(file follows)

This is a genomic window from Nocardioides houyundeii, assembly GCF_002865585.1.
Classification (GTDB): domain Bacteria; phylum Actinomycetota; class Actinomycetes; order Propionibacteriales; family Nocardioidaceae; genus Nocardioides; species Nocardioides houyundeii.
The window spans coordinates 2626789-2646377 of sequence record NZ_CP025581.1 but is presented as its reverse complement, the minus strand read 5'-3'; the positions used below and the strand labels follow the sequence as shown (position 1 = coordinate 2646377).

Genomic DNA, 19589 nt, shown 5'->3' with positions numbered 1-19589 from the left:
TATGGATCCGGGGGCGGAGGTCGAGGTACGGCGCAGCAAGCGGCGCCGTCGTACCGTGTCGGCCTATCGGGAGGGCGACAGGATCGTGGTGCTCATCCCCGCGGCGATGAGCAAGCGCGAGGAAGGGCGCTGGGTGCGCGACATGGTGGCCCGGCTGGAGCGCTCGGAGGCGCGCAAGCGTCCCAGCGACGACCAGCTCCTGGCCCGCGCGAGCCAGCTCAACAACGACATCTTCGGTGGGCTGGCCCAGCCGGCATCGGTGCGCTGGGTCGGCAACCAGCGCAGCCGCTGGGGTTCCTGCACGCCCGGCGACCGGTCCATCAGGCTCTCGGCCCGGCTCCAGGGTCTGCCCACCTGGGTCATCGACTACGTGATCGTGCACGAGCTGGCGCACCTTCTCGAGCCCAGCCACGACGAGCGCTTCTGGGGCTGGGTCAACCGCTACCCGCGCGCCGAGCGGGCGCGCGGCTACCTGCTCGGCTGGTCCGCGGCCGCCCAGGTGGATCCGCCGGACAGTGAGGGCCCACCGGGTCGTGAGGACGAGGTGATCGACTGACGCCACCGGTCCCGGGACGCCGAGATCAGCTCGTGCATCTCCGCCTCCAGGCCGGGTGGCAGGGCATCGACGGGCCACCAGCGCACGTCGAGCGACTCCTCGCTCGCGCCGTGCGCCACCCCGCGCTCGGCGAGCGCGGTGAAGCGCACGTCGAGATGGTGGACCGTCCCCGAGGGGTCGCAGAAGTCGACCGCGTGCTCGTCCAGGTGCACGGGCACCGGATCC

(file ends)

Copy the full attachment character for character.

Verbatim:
This is a genomic window from Nocardioides houyundeii, assembly GCF_002865585.1.
Classification (GTDB): domain Bacteria; phylum Actinomycetota; class Actinomycetes; order Propionibacteriales; family Nocardioidaceae; genus Nocardioides; species Nocardioides houyundeii.
The window spans coordinates 2626789-2646377 of sequence record NZ_CP025581.1 but is presented as its reverse complement, the minus strand read 5'-3'; the positions used below and the strand labels follow the sequence as shown (position 1 = coordinate 2646377).

Genomic DNA, 19589 nt, shown 5'->3' with positions numbered 1-19589 from the left:
TATGGATCCGGGGGCGGAGGTCGAGGTACGGCGCAGCAAGCGGCGCCGTCGTACCGTGTCGGCCTATCGGGAGGGCGACAGGATCGTGGTGCTCATCCCCGCGGCGATGAGCAAGCGCGAGGAAGGGCGCTGGGTGCGCGACATGGTGGCCCGGCTGGAGCGCTCGGAGGCGCGCAAGCGTCCCAGCGACGACCAGCTCCTGGCCCGCGCGAGCCAGCTCAACAACGACATCTTCGGTGGGCTGGCCCAGCCGGCATCGGTGCGCTGGGTCGGCAACCAGCGCAGCCGCTGGGGTTCCTGCACGCCCGGCGACCGGTCCATCAGGCTCTCGGCCCGGCTCCAGGGTCTGCCCACCTGGGTCATCGACTACGTGATCGTGCACGAGCTGGCGCACCTTCTCGAGCCCAGCCACGACGAGCGCTTCTGGGGCTGGGTCAACCGCTACCCGCGCGCCGAGCGGGCGCGCGGCTACCTGCTCGGCTGGTCCGCGGCCGCCCAGGTGGATCCGCCGGACAGTGAGGGCCCACCGGGTCGTGAGGACGAGGTGATCGACTGACGCCACCGGTCCCGGGACGCCGAGATCAGCTCGTGCATCTCCGCCTCCAGGCCGGGTGGCAGGGCATCGACGGGCCACCAGCGCACGTCGAGCGACTCCTCGCTCGCGCCGTGCGCCACCCCGCGCTCGGCGAGCGCGGTGAAGCGCACGTCGAGATGGTGGACCGTCCCCGAGGGGTCGCAGAAGTCGACCGCGTGCTCGTCCAGGTGCACGGGCACCGGATCC